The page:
Tengen is a creative writing magazine, started at UCL in 2009. The title comes from the Japanese game ‘Go’, where ‘Tengen’ is the central point, the “moment in space from which patterns arise”, as Francis Gene-Rowe, the magazine’s editor, put it to me. It was conceived as, and remains, a magazine aimed at London students . “We aspire to reach Granta’s level, but also want to have fresher material than them. We want the up-and-coming.” So far there has been one issue a year, but they are moving to two. “It takes awhile to get it together,” Gene-Rowe tells me, “because we are quite discerning of what we select and commission.” This first issue received funding from UCL English department, but that funding seems to have dwindled. The editorial team considered becoming a UCLU or ULU soc, but, as Gene-Rowe points out, “that would bind us to a congenial respectability. That’s the price you pay. We’re thinking, however, of applying to the Wellcome Trust for funding.” This is a magazine considering breaking away altogether from University, while retaining its student submissions and student audience. The current editorial team, who will stay together over the next few years, wants to retain a loose affiliation – but equally to have a critical distance, and autonomy with regards to editorial policy. Does the magazine, then, have a strong editorial line? “Well, yes and no… We have a theme for each issue, though some of the content remains unthematized. We are not narrow in terms of type of material: it’s good to showcase older forms alongside more modern ones.”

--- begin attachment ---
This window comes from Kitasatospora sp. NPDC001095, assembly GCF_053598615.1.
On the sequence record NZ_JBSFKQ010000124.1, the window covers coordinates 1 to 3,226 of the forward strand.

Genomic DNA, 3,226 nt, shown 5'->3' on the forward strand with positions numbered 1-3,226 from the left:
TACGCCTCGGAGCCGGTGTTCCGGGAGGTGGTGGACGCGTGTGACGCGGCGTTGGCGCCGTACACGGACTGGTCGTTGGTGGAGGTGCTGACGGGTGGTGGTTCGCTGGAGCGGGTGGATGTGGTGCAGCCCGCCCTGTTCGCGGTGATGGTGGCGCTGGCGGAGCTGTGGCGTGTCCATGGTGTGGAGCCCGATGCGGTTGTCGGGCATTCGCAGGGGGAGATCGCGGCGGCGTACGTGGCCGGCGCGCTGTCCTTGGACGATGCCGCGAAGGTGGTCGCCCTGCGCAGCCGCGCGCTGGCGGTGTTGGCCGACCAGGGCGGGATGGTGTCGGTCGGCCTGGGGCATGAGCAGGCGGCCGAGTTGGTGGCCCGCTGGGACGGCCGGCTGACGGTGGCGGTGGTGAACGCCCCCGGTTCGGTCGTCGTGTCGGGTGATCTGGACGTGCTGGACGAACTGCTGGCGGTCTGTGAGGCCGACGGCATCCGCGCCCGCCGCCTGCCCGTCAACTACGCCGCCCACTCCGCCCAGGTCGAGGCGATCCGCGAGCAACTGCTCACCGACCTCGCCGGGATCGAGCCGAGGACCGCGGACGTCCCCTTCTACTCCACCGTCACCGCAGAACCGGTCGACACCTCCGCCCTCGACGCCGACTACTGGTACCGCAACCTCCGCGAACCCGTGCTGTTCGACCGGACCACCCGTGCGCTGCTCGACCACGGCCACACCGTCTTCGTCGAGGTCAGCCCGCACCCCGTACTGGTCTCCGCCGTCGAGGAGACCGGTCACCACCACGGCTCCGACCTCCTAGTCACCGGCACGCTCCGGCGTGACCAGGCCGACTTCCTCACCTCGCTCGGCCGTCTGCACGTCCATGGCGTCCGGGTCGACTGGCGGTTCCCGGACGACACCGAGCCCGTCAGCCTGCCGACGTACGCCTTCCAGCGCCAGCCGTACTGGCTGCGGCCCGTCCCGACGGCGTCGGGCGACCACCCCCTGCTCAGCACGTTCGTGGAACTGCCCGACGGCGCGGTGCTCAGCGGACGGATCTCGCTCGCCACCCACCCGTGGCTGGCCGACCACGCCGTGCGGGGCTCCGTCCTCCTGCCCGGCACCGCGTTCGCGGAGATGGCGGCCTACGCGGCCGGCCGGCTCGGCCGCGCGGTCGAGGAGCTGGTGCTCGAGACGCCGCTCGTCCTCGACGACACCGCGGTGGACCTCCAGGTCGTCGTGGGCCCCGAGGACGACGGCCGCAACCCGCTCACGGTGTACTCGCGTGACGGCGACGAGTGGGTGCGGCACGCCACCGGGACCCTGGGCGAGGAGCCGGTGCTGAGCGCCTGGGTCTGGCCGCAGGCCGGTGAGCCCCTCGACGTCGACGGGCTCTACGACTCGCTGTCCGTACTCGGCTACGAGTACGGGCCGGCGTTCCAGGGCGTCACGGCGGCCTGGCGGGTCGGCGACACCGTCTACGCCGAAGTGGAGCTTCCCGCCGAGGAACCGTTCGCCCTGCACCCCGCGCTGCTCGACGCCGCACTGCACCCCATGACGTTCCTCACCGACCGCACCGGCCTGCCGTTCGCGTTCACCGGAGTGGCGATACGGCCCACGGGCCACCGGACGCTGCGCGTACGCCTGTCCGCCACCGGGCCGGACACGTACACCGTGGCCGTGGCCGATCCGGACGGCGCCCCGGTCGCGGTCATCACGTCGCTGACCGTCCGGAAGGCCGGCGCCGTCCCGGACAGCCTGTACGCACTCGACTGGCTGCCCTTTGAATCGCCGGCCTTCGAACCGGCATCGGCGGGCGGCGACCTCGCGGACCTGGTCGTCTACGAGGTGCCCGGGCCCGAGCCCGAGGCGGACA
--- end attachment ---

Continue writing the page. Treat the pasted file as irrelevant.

The magazine’s content can be found online, for free, since nowadays “a print run is only so important.” You can find poetry, prose, and an interview with China Miéville. The next issue will be on social violence and discord (“a theme selected before the riots”) and will feature an interview with the novelist Tom McCarthy, exclusive artwork from Kanitta Meechubot and Erika Altosaar, an extract from Colleen Hind’s excellent Trigger Warning (also available in full from Critical Documents, Justin Katko’s press), and poetry from Stephen Mooney. All alongside new high-quality, laminated tried-in-the-fire writing from students across Britain.
Check out their site.